France's President Says He Has No 'Plan B' for Iran Nuclear Deal

Macron and Trump will discuss the Iran nuclear agreement at the White House on Tuesday, a senior U.S. administration official said on Friday

Reuters
Reuters
 In this Thursday, July 13, 2017 file photo, French President Emmanuel Macron and US President Donald Trump , right, walk in the courtyard of the Invalides as part of an official welcoming ceremony in Paris
In this Thursday, July 13, 2017 file photo, French President Emmanuel Macron and US President Donald Trump , right, walk in the courtyard of the Invalides as part of an official welcoming ceremony inCredit: AP Photo /Matthieu Alexandre, File
Reuters
Reuters

FrenchPresident Emmanuel Macron said he has no "plan B" for the Iran nuclear deal and that the United States should stay in the agreement as long as there is no better option.

In a Fox News interview on Sunday, the day before he arrives in Washington for a three-day state visit, Macron also said the United States, Franceand other allies will have a "very important" role to play in rebuilding Syria after they defeat Islamic State militants.

President Donald Trumphas said he wants U.S. forces to leave Syria as quickly as possible, but Macron warned that Iran, which has been Syrian President Bashar al-Assad's most supportive ally, will overrun Syria if the countries exit too quickly.

Macron and Trump will discuss the Iran nuclear agreement at the White House on Tuesday, a senior U.S. administration official said on Friday. They will also discuss the joint military strike on Syria this month following a suspected chemical weapons attack near Damascus, the official said.

The 2015 deal reached between Iran, the United States and five other world powers put curbs on Iran's nuclear program in exchange for sanctions relief.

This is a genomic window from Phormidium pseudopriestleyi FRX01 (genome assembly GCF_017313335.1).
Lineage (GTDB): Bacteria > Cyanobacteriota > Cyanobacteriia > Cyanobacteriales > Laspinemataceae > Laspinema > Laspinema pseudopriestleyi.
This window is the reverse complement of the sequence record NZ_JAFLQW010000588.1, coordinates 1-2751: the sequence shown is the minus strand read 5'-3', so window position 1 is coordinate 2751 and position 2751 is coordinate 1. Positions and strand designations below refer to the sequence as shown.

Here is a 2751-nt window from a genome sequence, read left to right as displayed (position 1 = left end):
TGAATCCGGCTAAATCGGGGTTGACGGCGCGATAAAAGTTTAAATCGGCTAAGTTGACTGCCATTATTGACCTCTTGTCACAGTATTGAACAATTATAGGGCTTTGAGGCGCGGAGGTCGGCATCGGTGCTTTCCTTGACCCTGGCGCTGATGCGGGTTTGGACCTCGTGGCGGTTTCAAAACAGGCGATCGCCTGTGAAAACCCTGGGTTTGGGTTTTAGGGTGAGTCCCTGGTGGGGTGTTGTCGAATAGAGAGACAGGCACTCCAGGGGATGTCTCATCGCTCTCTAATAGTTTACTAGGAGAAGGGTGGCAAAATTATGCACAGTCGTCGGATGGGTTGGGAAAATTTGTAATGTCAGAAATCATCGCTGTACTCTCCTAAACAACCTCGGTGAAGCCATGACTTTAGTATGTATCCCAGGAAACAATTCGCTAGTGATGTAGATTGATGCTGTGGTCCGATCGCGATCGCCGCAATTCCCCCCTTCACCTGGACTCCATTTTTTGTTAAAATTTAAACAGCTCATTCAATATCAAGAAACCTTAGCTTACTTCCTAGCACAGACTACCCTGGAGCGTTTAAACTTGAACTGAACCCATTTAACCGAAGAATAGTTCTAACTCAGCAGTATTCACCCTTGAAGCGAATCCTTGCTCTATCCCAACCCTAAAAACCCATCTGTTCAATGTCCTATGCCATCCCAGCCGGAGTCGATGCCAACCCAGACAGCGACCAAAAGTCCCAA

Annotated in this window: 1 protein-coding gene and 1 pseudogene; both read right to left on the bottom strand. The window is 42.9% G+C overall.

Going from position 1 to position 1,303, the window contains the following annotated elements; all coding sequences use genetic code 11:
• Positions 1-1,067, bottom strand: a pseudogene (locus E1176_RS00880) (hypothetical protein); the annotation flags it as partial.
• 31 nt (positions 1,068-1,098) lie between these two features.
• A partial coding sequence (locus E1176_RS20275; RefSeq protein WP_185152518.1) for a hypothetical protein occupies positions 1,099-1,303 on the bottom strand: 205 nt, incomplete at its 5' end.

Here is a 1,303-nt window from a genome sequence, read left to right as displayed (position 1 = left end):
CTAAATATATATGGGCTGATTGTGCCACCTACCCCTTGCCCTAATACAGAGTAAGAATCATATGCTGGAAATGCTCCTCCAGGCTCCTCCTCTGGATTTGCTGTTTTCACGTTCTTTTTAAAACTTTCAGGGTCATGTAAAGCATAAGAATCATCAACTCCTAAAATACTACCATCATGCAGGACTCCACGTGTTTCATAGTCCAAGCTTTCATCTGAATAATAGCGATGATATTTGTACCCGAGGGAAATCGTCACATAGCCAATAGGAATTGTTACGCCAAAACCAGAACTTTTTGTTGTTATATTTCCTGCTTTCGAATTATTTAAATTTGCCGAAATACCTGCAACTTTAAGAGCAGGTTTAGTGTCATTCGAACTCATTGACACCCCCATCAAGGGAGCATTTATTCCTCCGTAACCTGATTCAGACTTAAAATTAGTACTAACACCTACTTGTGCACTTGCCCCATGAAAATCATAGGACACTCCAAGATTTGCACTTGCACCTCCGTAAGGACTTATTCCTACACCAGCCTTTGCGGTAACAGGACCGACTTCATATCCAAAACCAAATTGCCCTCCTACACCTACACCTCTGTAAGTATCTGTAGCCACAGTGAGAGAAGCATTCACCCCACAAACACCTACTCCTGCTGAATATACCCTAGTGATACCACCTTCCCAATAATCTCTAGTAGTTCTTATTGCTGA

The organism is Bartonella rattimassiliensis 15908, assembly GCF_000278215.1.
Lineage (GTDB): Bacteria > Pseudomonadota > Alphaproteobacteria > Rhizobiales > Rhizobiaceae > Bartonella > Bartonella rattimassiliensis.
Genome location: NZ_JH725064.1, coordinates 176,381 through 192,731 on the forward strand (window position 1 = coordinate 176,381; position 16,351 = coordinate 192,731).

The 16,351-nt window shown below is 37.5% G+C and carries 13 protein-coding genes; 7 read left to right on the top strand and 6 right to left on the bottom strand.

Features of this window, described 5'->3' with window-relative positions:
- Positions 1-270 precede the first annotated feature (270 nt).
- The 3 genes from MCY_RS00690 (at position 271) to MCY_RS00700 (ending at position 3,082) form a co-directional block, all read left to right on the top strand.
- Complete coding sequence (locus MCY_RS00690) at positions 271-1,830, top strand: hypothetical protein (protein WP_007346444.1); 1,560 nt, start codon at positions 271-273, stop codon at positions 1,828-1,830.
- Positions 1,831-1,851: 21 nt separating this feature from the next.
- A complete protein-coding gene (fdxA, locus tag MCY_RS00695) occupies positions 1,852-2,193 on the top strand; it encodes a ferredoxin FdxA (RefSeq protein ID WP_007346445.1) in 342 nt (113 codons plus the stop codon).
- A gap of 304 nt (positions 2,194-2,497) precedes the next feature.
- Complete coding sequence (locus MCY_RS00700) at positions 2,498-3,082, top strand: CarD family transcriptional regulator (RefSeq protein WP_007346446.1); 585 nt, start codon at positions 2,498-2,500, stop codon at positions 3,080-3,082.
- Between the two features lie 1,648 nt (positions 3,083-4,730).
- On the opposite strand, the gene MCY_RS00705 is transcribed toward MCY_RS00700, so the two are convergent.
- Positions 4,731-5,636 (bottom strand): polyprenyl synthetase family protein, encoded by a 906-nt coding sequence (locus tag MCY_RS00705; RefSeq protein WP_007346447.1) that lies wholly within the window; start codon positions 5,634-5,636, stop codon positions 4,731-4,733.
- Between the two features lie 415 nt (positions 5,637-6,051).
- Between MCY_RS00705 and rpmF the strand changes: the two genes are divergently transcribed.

"I don't have any plan B," Macron said. "Let's present this framework because it's better than the sort of North Korean-type situation."

Macron, who said he and Trump have "a very special relationship," said he wanted to complete the Iran deal by addressing ballistic missiles and working to contain Iran's influence in the region.

Trump has called it one of the worst deals ever negotiated and will decide by May 12 whether to restore U.S. economic sanctions on Tehran, which would be a severe blow to the pact. Trump has pressured European allies to work with Washington to fix the deal.

Iranian Foreign Minister Mohammad Javad Zarif said in a CBS interview on Sunday the United States would be viewed as an unreliable partner to the international community if it pulls out of the deal. He added that there would be no reason for Iran to remain in the deal if the United States leaves and the benefits for Iran start to diminish.

"This would be a very bad precedent if the United States sends this message to the international community that the length or the duration of any agreement would depend on the duration of the presidency," Zarif said.

Click the alert icon to follow topics:

Comments

SUBSCRIBERS JOIN THE CONVERSATION FASTER

Automatic approval of subscriber comments.

Subscribe today and save 40%

Already signed up? LOG IN

ICYMI

United Arab List chairman Mansour Abbas in the Knesset on Monday.

Arab Voters Will Decide if Israel's Far-right Wins Power

נתניהו עם כיפה שחורה על הראש נשען בשתי ידיו על הכותל

Israel Is Heading for Its Most 'Jewish' Election Ever

An El Al jet sits on the tarmac at John C. Munro International Airport in Hamilton, Thursday, in 2003.

El Al to Stop Flying to Toronto, Warsaw and Brussels

FILE PHOTO: A Star of David hangs from a fence outside the dormant landmark Tree of Life synagogue in Pittsburgh's Squirrel Hill neighborhood in 2021.

American Judaism Is in Decline. That's Great News for American Jews

Crowds at Israel's Ben-Gurion International Airport, in April.

U.S. Official: West Bank Entry for Palestinian Americans Unrelated to Israeli Visa Waivers

Haaretz spoke with several people who said they had fled Ukraine, arrived in Israel,  and were asked to undergo DNA tests in order to establish paternity.

'My Jewish Grandmother Has a Number on Her Arm, Why Does Israel Greet Me This Way?'